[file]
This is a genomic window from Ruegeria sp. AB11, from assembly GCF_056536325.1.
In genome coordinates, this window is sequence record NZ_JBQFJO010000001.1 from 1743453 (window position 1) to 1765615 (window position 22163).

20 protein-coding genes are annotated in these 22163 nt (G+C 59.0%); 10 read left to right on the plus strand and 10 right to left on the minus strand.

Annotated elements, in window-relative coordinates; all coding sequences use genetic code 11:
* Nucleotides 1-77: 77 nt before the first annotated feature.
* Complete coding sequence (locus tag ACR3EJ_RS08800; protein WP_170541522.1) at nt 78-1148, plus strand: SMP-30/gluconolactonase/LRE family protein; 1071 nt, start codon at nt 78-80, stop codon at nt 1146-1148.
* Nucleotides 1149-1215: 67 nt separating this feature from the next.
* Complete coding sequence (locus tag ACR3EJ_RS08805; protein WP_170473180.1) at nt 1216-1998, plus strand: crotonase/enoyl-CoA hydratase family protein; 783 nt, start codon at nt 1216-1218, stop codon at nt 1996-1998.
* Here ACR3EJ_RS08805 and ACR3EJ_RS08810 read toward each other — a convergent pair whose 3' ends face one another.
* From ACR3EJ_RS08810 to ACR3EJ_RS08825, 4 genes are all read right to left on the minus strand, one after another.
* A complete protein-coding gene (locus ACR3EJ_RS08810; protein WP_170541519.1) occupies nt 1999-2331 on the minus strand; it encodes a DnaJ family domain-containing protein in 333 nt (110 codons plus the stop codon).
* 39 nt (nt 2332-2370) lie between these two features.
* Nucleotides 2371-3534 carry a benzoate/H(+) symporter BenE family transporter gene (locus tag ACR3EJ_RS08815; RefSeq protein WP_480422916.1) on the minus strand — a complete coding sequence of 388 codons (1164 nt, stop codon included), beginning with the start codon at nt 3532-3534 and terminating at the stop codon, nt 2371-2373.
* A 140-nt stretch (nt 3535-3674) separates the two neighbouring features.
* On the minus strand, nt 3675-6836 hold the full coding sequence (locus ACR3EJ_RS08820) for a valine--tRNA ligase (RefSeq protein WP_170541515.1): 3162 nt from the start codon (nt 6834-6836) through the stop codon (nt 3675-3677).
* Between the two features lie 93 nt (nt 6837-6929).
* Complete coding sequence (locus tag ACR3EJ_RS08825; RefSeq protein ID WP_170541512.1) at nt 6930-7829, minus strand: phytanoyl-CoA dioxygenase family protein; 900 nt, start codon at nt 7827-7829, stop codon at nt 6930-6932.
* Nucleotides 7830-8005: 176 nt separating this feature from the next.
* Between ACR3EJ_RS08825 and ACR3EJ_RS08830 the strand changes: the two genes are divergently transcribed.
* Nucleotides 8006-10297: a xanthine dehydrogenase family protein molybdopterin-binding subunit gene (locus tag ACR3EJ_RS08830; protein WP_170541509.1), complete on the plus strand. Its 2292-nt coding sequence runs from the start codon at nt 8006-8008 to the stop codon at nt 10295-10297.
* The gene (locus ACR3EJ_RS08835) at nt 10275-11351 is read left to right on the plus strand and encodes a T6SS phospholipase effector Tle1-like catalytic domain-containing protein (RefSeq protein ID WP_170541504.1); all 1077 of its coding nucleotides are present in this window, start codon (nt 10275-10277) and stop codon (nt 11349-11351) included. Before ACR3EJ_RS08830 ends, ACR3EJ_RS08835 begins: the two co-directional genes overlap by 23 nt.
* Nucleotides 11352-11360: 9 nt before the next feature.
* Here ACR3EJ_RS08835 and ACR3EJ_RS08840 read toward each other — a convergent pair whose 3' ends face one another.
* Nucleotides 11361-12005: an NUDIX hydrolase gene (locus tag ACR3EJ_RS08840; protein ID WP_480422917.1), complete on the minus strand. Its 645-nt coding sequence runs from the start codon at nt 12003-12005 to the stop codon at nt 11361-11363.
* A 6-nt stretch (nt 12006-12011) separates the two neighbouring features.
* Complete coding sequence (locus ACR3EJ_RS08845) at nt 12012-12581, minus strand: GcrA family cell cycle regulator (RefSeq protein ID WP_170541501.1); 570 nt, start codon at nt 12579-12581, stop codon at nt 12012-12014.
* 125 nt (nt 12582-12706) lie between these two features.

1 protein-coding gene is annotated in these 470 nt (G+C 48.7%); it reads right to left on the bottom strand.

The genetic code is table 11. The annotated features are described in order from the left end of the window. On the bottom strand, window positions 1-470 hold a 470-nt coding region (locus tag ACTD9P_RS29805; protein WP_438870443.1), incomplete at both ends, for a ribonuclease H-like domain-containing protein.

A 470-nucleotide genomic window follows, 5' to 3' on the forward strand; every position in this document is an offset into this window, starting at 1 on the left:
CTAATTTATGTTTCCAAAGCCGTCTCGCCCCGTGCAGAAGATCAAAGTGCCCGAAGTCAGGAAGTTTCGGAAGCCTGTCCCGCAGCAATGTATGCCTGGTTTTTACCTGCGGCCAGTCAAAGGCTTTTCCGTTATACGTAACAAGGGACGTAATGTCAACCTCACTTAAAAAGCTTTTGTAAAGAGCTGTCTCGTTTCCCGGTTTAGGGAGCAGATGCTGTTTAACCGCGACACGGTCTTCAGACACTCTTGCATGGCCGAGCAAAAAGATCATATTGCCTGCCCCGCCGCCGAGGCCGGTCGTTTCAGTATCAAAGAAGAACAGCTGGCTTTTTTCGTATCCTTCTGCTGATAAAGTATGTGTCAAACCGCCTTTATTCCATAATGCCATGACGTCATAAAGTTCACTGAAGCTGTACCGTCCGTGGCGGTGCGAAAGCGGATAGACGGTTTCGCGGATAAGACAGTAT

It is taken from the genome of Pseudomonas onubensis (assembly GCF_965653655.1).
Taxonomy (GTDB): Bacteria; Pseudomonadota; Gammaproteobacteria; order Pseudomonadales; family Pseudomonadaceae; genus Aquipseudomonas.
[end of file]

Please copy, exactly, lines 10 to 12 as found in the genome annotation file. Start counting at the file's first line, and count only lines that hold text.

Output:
* From ACR3EJ_RS08810 to ACR3EJ_RS08825, 4 genes are all read right to left on the minus strand, one after another.
* A complete protein-coding gene (locus ACR3EJ_RS08810; protein WP_170541519.1) occupies nt 1999-2331 on the minus strand; it encodes a DnaJ family domain-containing protein in 333 nt (110 codons plus the stop codon).
* 39 nt (nt 2332-2370) lie between these two features.